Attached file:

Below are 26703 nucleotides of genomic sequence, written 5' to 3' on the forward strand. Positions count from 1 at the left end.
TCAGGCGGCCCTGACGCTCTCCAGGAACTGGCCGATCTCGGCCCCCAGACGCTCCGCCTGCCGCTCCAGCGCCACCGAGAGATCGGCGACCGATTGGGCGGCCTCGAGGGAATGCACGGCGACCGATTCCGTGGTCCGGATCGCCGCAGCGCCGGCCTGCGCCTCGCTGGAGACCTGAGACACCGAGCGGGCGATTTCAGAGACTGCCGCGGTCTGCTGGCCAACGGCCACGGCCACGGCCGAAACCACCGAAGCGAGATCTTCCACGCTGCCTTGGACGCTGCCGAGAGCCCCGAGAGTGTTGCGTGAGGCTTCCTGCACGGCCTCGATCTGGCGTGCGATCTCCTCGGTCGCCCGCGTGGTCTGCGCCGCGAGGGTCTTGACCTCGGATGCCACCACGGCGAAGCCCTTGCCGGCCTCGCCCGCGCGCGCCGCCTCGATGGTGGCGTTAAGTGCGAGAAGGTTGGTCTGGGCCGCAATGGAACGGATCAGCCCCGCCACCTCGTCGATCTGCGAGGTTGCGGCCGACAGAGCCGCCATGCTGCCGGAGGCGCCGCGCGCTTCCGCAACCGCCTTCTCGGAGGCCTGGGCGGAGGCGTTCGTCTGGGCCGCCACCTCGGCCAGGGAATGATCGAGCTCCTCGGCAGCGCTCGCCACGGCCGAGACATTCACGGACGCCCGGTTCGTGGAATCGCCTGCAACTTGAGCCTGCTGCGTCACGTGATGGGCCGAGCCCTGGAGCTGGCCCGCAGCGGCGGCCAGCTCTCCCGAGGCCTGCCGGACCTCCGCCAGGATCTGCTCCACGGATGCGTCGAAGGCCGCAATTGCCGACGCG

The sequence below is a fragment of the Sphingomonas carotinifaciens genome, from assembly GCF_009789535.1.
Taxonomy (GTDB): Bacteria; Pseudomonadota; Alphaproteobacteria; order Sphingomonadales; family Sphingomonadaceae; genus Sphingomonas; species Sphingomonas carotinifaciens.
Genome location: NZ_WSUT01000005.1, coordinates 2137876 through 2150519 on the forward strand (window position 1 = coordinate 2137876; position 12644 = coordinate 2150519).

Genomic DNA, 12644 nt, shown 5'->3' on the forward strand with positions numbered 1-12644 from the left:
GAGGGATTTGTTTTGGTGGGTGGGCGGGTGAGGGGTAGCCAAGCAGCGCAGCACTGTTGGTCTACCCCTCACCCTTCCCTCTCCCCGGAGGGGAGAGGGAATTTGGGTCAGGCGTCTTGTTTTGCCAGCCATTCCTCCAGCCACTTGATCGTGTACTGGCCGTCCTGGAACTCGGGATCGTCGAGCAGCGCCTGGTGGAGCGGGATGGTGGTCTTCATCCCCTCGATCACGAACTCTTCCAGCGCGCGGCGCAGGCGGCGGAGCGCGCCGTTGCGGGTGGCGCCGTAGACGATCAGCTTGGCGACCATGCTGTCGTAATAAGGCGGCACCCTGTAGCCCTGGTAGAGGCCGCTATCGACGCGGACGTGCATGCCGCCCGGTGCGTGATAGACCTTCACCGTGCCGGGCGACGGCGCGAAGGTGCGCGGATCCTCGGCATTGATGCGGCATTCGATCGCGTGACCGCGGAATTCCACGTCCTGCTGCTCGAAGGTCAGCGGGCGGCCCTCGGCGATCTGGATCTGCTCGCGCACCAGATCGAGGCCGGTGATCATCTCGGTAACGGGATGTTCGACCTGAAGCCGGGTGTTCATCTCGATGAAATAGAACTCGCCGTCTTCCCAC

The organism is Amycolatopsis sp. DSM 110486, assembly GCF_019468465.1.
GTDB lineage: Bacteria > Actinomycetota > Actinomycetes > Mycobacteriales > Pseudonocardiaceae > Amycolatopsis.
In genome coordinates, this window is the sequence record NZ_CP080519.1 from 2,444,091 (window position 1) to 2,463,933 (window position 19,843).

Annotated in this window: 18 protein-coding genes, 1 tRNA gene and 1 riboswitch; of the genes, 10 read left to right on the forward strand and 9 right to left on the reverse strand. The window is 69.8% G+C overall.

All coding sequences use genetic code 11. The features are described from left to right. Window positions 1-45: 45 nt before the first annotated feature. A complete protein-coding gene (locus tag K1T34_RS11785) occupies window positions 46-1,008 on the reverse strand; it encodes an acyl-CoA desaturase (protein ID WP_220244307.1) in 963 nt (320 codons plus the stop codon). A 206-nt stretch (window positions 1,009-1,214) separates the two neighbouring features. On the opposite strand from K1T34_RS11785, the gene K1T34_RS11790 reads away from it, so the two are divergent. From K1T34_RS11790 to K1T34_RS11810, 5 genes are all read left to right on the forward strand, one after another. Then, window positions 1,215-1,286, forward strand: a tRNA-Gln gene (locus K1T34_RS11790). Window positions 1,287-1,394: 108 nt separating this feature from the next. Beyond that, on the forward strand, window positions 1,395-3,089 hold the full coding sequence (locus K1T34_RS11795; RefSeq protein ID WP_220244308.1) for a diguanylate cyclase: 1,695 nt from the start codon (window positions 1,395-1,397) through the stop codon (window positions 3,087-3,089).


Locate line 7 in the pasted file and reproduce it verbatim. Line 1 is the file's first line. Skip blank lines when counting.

GAGGGATTTGTTTTGGTGGGTGGGCGGGTGAGGGGTAGCCAAGCAGCGCAGCACTGTTGGTCTACCCCTCACCCTTCCCTCTCCCCGGAGGGGAGAGGGAATTTGGGTCAGGCGTCTTGTTTTGCCAGCCATTCCTCCAGCCACTTGATCGTGTACTGGCCGTCCTGGAACTCGGGATCGTCGAGCAGCGCCTGGTGGAGCGGGATGGTGGTCTTCATCCCCTCGATCACGAACTCTTCCAGCGCGCGGCGCAGGCGGCGGAGCGCGCCGTTGCGGGTGGCGCCGTAGACGATCAGCTTGGCGACCATGCTGTCGTAATAAGGCGGCACCCTGTAGCCCTGGTAGAGGCCGCTATCGACGCGGACGTGCATGCCGCCCGGTGCGTGATAGACCTTCACCGTGCCGGGCGACGGCGCGAAGGTGCGCGGATCCTCGGCATTGATGCGGCATTCGATCGCGTGACCGCGGAATTCCACGTCCTGCTGCTCGAAGGTCAGCGGGCGGCCCTCGGCGATCTGGATCTGCTCGCGCACCAGATCGAGGCCGGTGATCATCTCGGTAACGGGATGTTCGACCTGAAGCCGGGTGTTCATCTCGATGAAATAGAACTCGCCGTCTTCCCAC